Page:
The Political Economy of Reforms

The political economy of subsidy reforms in Morocco has been driven largely by the global prices of strategic commodities and by the increasing cost of subsidies to the state’s budget. From an equalization fund with own resources sufficient to conduct its mission of stabilizing prices of basic commodities over short periods of time, the CDC transformed over the years into a permanent subsidy fund relying heavily on budget transfers. With rising world prices of basic commodities, especially of fuels, the burden on the budget of the subsidy system has grown increasingly heavy. Particularly burdensome is the cost of fuels, given that Morocco depends totally on imports. The share of fuels in total subsidies was relatively small before the first oil shock in 1974, but it rose steadily over time to reach almost 90% in 2012. With respect to GDP, subsidy outlays rose from less than 0.5% over the first decades after independence to almost 2% by end of the 1990s. As shown in Fig. 3.4, the trend in the amount of subsidies followed rather closely the international price of crude oil.

The first experience with the reform of liquid fuel subsidies implemented in 1995 helped to stabilize subsidies around 1.7% of GDP until 2000, when the systematic use of the indexation system was suspended. The removal of subsidies on cooking oil in 2000 and of jet fuel in 2005, together with the reform of the sugar subsidy system in 2006 and the price increases of liquid fuels, mitigated the impact on the budget between 2001 and 2007, but expenditures on subsidies continued to increase to reach 2.7% of GDP in 2007 because of the continued rise in oil prices over the period.

The 2008 financial crisis had limited direct effects on Morocco’s economy, but the subsequent food and fuel price crisis had more serious repercussions. Subsidies reached a peak of 6.6% of GDP in 2012 when, for the first time, they became higher than budgetary investments. Over this period, subsidies explained most of the deterioration in the budget deficits (Fig. 3.5). Indeed, after two years of surpluses in 2007 and 2008, the budget experienced rising deficits peaking at 7.4% of GDP in 2012, the highest deficit since the early 1980s. The high budget deficits eroded all the fiscal space accumulated over the years. The resulting rapid increase in public debt was worrisome, jeopardizing the stability of the macroeconomic stance. Over the period 2008-12, public debt worsened by 13% points of GDP, reaching 60.3% of GDP in 2012.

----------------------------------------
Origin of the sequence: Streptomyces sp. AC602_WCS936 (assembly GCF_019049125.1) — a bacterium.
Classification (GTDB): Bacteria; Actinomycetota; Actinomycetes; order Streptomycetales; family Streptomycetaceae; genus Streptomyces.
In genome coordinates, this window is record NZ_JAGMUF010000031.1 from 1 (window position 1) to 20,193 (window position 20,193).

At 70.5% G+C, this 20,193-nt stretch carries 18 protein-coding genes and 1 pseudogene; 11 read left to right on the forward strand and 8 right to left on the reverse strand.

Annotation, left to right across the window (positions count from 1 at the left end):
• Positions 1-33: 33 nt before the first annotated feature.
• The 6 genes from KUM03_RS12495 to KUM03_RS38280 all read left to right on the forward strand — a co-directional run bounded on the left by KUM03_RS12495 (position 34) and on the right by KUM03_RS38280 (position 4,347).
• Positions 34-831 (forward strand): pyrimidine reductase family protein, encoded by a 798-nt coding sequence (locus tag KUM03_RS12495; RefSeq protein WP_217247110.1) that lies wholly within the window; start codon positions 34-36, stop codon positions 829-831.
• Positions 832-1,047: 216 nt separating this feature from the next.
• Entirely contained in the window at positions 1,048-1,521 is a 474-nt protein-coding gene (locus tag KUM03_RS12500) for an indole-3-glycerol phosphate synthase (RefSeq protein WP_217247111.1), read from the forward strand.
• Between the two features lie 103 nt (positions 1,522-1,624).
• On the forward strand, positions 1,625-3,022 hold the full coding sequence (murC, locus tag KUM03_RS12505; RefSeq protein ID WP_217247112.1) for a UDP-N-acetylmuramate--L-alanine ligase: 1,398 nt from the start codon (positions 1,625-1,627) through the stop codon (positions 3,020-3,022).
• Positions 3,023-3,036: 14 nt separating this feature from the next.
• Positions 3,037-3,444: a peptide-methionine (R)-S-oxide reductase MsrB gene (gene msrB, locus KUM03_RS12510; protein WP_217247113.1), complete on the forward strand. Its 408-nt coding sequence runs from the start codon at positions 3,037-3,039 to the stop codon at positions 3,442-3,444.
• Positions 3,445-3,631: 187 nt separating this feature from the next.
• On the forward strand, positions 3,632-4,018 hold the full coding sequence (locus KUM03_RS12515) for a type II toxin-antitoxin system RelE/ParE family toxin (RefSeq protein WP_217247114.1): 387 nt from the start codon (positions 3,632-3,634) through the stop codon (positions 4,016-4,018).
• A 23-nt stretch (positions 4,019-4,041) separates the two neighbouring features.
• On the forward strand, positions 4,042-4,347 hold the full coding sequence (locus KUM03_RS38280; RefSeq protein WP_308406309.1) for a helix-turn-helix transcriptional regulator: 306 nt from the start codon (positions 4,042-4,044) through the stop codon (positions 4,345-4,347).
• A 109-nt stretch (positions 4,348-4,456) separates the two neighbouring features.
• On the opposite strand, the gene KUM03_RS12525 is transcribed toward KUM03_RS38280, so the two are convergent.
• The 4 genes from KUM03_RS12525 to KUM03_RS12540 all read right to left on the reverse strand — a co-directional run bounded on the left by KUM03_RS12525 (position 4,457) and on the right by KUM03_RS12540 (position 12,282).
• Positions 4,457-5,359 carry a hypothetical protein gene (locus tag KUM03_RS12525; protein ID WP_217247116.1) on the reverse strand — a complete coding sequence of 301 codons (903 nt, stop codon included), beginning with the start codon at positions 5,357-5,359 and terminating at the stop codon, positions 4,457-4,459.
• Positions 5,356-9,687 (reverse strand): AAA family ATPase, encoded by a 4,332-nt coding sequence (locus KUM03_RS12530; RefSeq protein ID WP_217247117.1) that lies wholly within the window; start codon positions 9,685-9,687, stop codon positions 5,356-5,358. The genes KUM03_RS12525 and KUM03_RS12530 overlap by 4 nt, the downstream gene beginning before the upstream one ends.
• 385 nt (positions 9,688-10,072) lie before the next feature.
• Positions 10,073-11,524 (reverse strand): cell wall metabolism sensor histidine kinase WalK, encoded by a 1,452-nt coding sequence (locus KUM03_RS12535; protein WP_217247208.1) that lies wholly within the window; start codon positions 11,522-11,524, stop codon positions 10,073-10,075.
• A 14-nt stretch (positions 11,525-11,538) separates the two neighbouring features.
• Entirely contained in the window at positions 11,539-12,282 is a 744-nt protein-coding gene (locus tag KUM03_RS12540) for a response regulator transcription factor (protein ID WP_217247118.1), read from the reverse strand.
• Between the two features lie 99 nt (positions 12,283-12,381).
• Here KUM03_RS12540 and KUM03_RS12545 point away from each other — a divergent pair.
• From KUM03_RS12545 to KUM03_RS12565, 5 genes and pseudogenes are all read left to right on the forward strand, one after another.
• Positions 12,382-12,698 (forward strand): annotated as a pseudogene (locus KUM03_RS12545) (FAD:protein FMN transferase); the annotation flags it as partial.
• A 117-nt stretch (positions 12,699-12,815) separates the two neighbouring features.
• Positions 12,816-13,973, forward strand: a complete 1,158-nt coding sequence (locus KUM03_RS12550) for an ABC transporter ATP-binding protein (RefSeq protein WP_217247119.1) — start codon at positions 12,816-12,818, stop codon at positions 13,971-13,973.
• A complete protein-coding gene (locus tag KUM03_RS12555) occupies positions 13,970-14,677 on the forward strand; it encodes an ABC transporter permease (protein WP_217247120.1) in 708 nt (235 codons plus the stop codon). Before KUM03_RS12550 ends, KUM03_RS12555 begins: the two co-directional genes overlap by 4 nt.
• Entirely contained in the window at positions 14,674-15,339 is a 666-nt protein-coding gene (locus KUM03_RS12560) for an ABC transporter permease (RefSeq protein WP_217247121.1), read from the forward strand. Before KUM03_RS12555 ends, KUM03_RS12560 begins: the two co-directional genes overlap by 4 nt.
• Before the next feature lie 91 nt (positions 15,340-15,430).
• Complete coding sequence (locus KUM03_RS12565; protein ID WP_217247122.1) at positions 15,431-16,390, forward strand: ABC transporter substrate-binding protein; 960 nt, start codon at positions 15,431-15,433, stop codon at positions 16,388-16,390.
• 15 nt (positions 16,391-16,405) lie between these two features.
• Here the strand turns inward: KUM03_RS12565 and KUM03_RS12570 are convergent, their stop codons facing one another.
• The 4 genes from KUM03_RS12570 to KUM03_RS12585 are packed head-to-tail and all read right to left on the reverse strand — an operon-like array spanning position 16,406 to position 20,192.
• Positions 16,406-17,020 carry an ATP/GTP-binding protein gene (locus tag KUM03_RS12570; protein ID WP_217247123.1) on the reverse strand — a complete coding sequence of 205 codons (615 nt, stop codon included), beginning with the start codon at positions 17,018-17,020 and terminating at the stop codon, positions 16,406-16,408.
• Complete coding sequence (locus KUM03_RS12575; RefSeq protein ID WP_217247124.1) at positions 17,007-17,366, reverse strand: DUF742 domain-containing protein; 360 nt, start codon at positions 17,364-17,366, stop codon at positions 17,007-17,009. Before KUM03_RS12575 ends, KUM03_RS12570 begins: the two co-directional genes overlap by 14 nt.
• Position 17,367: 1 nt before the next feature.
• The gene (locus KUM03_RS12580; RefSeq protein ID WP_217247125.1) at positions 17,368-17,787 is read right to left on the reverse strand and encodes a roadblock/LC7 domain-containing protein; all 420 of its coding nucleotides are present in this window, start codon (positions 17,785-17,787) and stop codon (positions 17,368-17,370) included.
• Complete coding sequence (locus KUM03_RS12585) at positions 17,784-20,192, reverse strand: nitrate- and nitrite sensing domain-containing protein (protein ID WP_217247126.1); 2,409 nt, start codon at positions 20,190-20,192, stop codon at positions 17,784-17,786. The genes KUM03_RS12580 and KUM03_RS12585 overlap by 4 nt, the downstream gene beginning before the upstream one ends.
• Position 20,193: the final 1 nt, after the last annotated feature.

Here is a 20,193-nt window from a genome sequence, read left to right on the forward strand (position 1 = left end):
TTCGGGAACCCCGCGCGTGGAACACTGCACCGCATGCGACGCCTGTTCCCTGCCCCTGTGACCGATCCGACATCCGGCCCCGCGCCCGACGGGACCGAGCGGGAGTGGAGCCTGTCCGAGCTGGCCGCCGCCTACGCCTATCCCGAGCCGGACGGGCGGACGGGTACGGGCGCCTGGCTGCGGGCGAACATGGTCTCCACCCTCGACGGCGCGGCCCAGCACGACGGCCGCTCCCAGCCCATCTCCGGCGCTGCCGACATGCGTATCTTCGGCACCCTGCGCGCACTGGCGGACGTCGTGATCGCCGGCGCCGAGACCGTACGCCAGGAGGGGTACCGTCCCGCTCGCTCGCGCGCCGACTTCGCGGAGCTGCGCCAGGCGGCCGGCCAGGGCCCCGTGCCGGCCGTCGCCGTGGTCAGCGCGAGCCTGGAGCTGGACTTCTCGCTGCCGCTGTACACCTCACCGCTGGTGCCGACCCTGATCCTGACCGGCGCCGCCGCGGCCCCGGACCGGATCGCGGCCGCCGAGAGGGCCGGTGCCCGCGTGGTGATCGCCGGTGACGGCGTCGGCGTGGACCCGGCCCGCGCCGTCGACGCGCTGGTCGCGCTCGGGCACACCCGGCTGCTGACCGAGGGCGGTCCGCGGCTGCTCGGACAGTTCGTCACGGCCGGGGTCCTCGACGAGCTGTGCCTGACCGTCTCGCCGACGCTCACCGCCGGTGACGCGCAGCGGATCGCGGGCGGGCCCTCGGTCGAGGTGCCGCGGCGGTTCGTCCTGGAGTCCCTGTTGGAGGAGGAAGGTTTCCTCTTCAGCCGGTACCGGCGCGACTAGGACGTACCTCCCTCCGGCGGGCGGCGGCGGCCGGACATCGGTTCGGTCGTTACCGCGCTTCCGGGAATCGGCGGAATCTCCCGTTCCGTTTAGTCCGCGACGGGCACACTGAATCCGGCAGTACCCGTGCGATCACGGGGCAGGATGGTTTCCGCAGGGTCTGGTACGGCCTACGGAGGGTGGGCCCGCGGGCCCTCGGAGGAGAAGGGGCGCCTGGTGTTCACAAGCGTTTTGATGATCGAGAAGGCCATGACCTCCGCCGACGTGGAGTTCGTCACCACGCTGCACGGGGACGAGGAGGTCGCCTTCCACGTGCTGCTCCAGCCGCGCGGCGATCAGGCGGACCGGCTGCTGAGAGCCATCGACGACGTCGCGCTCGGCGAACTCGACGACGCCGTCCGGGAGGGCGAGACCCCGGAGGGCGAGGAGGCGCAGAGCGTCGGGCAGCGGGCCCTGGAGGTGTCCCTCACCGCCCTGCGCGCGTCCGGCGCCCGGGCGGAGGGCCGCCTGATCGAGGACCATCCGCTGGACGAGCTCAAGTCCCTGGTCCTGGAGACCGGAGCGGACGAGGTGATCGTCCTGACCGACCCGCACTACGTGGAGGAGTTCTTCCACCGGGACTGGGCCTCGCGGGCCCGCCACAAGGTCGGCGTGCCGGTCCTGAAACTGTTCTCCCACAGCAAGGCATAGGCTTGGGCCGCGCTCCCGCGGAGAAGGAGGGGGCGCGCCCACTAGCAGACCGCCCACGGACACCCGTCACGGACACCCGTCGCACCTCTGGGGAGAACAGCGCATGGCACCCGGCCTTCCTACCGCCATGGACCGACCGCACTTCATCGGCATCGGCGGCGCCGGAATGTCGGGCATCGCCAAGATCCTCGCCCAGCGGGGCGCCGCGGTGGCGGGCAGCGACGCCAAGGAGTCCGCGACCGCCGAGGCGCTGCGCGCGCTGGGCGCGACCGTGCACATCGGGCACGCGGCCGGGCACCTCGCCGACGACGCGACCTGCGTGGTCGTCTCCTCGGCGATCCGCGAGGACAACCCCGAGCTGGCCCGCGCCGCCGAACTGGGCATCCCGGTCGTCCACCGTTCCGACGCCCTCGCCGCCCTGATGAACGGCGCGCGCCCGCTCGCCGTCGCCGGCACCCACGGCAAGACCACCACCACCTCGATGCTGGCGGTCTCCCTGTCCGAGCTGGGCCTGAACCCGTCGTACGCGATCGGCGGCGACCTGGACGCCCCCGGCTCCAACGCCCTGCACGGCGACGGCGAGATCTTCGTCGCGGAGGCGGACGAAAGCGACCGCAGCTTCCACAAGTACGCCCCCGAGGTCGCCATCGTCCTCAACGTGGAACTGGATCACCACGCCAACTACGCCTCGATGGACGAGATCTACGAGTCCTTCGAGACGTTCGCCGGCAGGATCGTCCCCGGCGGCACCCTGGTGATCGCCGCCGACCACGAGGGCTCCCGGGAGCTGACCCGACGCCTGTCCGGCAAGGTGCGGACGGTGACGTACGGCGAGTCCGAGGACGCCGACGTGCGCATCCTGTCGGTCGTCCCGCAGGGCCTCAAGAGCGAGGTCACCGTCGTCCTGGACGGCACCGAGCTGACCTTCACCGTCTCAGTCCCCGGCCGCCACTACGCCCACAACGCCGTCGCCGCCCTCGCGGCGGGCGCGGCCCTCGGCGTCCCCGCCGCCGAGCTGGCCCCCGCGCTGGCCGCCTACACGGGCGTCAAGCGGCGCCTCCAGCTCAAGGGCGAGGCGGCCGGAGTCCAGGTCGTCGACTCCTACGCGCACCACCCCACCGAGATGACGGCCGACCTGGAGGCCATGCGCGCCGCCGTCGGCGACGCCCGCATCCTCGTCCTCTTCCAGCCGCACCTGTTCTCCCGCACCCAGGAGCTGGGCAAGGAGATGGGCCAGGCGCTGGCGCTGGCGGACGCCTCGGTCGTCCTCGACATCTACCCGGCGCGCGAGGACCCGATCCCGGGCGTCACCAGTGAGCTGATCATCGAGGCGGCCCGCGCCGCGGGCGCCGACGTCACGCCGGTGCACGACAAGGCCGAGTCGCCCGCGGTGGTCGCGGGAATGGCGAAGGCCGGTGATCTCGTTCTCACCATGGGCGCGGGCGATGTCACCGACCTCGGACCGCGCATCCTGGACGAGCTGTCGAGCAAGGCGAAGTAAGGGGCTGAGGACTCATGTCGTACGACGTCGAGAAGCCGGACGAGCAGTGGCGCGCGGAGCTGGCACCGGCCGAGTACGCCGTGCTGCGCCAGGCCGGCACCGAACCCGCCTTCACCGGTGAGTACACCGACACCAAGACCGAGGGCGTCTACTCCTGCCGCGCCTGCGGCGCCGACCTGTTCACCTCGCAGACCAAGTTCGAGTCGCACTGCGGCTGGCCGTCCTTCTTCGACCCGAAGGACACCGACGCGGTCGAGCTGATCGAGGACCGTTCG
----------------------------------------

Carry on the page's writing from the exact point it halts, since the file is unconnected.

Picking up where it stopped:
It was the sharp fiscal crisis of 2012 that eventually forced the government to reform subsidies. The government reactivated the price indexation mechanism for fuel products, which helped cut subsidies by an impressive 24% (or almost 2% points of GDP) in 2013. This move, in turn, helped to reduce the budget deficit by 1.8% points of GDP. The full implementation of the fuel price-indexation mechanism and the subsidies reforms in 2014 contributed to cut further subsidies by almost 20% (or 1% point of GDP) by the end of the year. In addition, subsidies reforms were complemented by other fiscal consolidation measures. They included freezing higher wages and limits to new hires of civil servants to stop the rise of the

Effects of subsidies changes on budget deficits, percent of GDP. Source Ministry of Economy and Finance 2009-14

Fig. 3.5 Effects of subsidies changes on budget deficits, percent of GDP. Source Ministry of Economy and Finance 2009-14

public wage bill and improvements to the tax collection system through the extension of the tax base, harmonization of tax rates, and an effort to stop tax evasion. As a result, the budget deficit for 2014 was less than 5% of GDP as targeted by the 2014 budget law. The central government debt increased in 2014, but at a slower pace than in earlier years (66.4% of GDP compared to 63.9% of GDP in 2013).

Despite the government’s commitment to deepen the subsidies reforms, addressing the remaining subsidies on LPG and flour seems uncertain over the short term, given the social and political cost. Indeed, unlike gasoline and diesel, which are mostly consumed by the nonpoor, the shares of LPG and flour are important in the consumption baskets of the poor and the low-middle class. Over the medium term, the government might proceed with a progressive reform of LPG subsidies given the weight of these subsidies on the budget. Because subsidies for LPG mostly benefit the nonpoor in absolute terms, the government is trying to find a way to reduce the number of beneficiaries. In this case, the depth of the LPG reform would depend on the size of the targeted population. Until this reform takes place, the government is considering limiting the use of LPG only to households and excluding the agriculture sector. It is also trying to put in place a restitution mechanism like that for sugar to allow recovering the subsidy amounts received by some service activities, such as restaurants and hotels that use LPG. As for flour, the government is trying to further improve its targeting to the poor, especially in rural areas.

The most recent decline in oil prices, which is being followed by price declines in major commodities, is both an opportunity and a constraint to further reforms. It is an opportunity because eliminating subsidies on the remaining subsidized petroleum products (LPG and diesel) results in a reduced impact on consumption prices. It is a constraint because low oil prices reduce the amount of subsidies and the pressure on the budget and therefore the political will to reduce subsidies further.

 
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